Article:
The exclusionary rule applies when evidence has been obtained illegally. That is, if the evidence is illegally obtained, then the evidence may not be considered at trial. This is one of the few remedies available to defendants who are subject criminal liability due to officer error.

Weeks v. United States

232 U.S. 383 (1914).


Whether the evidence should be returned to the defendant.


The evidence was improperly obtained, the conviction should not stand.


The defendant had been sending lottery tickets through the mail in violation of a federal criminal statute. Unknown to the defendant, the officers and marshal searched the defendant’s home without a warrant. From there, they took several papers proving the defendant had engaged in the activity (clearly an illegal search).


At the time of founding, the remedy for the error was a tort claim against the officer who engaged in the improper search. The natural result of this rule was that the evidence would be admitted. Here, however, the court says the failure to return the papers was in error so the evidence should be excluded. Why?

The Fourth Amendment is meaningless without a remedy. In other words, the Court was focused on judicial integrity.

Additional Notes

This rule was extended in Silverthorne Lumber Co. v. United States. There, the evidence was illegally obtained, returned, then legally obtained through a subpoena duces tecum. The Court determined the evidence was still excluded. This doctrine is called the “fruit of the poisonous tree.”

Even after the Fourth Amendment was incorporated and applied to states, they were still left to decide for themselves whether they would adopt the exclusionary rule (Wolf v. Colorado, 338 U.S. 25 (1949). Early after Weeks was passed, many of the states decided not to adopt the rule. The next case is an example of California changing their position.

People v. Cahan

282 P.2d 905 (Cal. 1955).


Whether the court should adopt the exclusionary rule.


The exclusionary rule is adopted.


Cahan and others were suspected of conspiracy to create books for horse-races against the state law. To gather evidence, officer’s snuck into Cahan’s house and set a recording wire under a nightstand. The recorded conversations led to the evidence that convinced the defendants (clearly an illegal search).


There are several benefits to having the non exclusionary rule: (1) Catch the bad guys, regardless of how the evidence was obtained, (2) there are other means of punishing officer’s for devastating investigative techniques, and (3) the non exclusionary rule does not punish the bad guy or the officer (both get off free).

However, there is one main issue with the non exclusionary rule, it is allowing officers to engage in improper investigative techniques in violation of the Constitution without any ramifications. Any attempts to discourage illegal searches have thus far proved ineffective. So, the Constitution is being violated, it’s hypocritical to be putting away bad guys while the officers are breaking the law, and no other means are working to resolve the issues. Thus, the court decides it is better to keep the sanctity of the Constitution, even if it means a few bad guys escape.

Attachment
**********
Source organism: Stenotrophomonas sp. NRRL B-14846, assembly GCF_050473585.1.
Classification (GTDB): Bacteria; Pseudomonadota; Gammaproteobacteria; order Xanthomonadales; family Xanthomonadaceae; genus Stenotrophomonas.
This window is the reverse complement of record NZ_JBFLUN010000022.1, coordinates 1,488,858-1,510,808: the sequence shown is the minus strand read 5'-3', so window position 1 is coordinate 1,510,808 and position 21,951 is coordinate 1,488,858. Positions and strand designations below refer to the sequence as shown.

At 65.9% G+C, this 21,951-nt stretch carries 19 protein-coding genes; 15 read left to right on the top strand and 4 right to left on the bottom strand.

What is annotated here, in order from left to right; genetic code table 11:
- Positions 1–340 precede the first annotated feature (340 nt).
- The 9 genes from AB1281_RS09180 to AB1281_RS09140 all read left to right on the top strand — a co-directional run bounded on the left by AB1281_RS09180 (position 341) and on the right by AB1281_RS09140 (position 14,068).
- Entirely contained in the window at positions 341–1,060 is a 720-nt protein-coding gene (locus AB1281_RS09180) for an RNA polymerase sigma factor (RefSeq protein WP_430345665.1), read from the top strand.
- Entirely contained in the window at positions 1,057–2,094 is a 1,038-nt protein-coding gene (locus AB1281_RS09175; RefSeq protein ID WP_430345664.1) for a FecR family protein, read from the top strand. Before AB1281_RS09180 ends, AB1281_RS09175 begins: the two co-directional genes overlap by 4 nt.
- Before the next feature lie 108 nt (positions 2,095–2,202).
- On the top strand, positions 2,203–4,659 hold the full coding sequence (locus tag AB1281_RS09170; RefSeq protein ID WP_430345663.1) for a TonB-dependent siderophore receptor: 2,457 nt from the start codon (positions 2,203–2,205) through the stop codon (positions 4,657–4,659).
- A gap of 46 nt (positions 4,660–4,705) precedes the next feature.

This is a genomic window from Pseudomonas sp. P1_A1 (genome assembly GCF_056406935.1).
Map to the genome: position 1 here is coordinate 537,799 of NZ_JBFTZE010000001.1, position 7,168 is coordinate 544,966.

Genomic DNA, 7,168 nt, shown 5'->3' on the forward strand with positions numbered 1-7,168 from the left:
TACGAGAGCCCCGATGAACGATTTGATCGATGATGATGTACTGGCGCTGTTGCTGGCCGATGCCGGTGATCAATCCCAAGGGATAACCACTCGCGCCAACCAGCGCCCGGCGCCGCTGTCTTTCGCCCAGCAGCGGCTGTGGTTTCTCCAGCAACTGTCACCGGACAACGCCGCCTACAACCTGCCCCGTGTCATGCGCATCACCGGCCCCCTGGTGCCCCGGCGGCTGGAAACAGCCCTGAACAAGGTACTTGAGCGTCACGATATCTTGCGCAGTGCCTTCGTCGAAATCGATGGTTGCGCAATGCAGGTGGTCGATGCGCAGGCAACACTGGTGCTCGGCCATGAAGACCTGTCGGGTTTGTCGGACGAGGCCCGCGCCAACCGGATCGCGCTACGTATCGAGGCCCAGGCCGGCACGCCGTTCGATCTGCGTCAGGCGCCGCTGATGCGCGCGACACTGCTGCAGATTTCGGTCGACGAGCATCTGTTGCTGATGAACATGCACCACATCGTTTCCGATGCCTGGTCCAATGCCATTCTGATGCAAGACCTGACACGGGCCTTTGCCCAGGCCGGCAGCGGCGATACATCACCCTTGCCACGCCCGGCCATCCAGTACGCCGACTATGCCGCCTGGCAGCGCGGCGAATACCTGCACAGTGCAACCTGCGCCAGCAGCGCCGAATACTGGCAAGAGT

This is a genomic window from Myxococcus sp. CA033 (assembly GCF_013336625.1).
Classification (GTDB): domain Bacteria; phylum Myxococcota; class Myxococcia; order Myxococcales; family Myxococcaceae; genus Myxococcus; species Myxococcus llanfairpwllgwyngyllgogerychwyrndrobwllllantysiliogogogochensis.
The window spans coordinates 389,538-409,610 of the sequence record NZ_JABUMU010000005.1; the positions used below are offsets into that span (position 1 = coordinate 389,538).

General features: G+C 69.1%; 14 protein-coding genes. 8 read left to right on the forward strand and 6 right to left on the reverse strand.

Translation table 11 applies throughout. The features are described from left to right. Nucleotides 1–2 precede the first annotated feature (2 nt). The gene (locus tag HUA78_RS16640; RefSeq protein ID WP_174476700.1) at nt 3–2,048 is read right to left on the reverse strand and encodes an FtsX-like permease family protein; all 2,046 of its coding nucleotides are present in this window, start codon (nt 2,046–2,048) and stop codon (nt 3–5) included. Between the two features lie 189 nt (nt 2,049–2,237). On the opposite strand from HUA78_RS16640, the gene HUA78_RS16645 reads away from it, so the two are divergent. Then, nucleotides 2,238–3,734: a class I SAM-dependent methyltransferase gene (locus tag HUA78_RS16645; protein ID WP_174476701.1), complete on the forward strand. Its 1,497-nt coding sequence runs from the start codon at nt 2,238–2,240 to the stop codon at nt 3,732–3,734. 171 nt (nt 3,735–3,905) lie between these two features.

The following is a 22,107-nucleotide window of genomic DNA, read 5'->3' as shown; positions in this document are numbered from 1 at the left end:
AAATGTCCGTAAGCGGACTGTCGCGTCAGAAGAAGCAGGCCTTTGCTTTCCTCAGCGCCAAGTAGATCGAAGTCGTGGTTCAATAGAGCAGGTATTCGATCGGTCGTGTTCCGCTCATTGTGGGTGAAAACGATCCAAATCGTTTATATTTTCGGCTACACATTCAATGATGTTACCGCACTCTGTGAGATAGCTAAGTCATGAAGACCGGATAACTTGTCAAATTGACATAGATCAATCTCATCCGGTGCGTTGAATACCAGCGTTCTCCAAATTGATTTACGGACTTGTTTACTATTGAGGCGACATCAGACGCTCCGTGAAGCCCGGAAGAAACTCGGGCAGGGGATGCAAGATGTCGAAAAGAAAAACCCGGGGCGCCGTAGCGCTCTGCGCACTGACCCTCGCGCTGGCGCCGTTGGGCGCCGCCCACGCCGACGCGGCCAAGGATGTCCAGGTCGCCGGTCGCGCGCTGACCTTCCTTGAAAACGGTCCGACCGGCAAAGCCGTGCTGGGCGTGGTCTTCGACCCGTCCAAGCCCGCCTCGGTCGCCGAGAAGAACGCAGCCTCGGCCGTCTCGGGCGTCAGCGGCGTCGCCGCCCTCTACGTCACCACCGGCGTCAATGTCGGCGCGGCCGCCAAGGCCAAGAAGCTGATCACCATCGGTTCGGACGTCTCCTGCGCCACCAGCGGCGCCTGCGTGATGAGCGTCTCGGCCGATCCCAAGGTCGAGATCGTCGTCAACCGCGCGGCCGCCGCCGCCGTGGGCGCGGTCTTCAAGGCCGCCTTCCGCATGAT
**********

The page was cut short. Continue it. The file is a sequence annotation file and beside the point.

Additional Notes

In summary:

Those who want the exclusionary rule argue the rule is necessary because:

  • Judicial integrity – the court should not be involved in encouraging illegal searches.
  • Deterrence – Officers should be afraid of losing the evidence due to illegal searches.
  • Other remedies have not proved successful.

Those who want non exclusionary argue:

  • The evidence still has the same value of proving the crime regardless of how it is obtained.
  • It is costly to let law breakers go free because the evidence is excluded.
  • There is no evidence showing that deterrence has any effect.
  • There are other available remedies.

Mapp v. Ohio

367 U.S. 643 (1961).


Whether the exclusionary rule should apply to all states.


The exclusionary rule applies to all states.


Officers were informed that the defendant had material related to a recent bombing. When the officers came to her home, she demanded a warrant. They came back a few hours latter, broke into the home, and showed her a piece of paper they claimed was a warrant. When she snatched the paper, they arrested her and searched her home. Once again, clearly an illegal search.

The search produced illegal obscene material which was used to convict her of that crime (not the bombing). At trial and on state appeal, the evidence was not excluded because the state had not adopted the exclusionary rule unless there is a showing of brutal or excessive force.


In addition to the summary above, the Court shares additional insights about why they say the exclusionary rule should apply for all states.

First, the Court wants federal oversight to exist over the rule (just like in free speech or free press cases). Second, the Court wants uniformity between the states.

However, the dissent argues that the rule is not uniform because each state still has the freedom to apply the rule in different ways. Additionally, the textual intent of the Constitution provided tort claims as the remedy.

Additional Notes

  1. Judicial integrity is no longer a consideration justifying the rule. See U.S. v. Janis
  2. The exclusionary rule is not essential but is prudential to the Constitution. Therefore, the rule could be overturned with no concern and can be altered by Congress.

The content contained in this article may contain inaccuracies and is not intended to reflect the opinions, views, beliefs, or practices of any academic professor or publication. Instead, this content is a reflection on the author’s understanding of the law and legal practices.

Will Laursen

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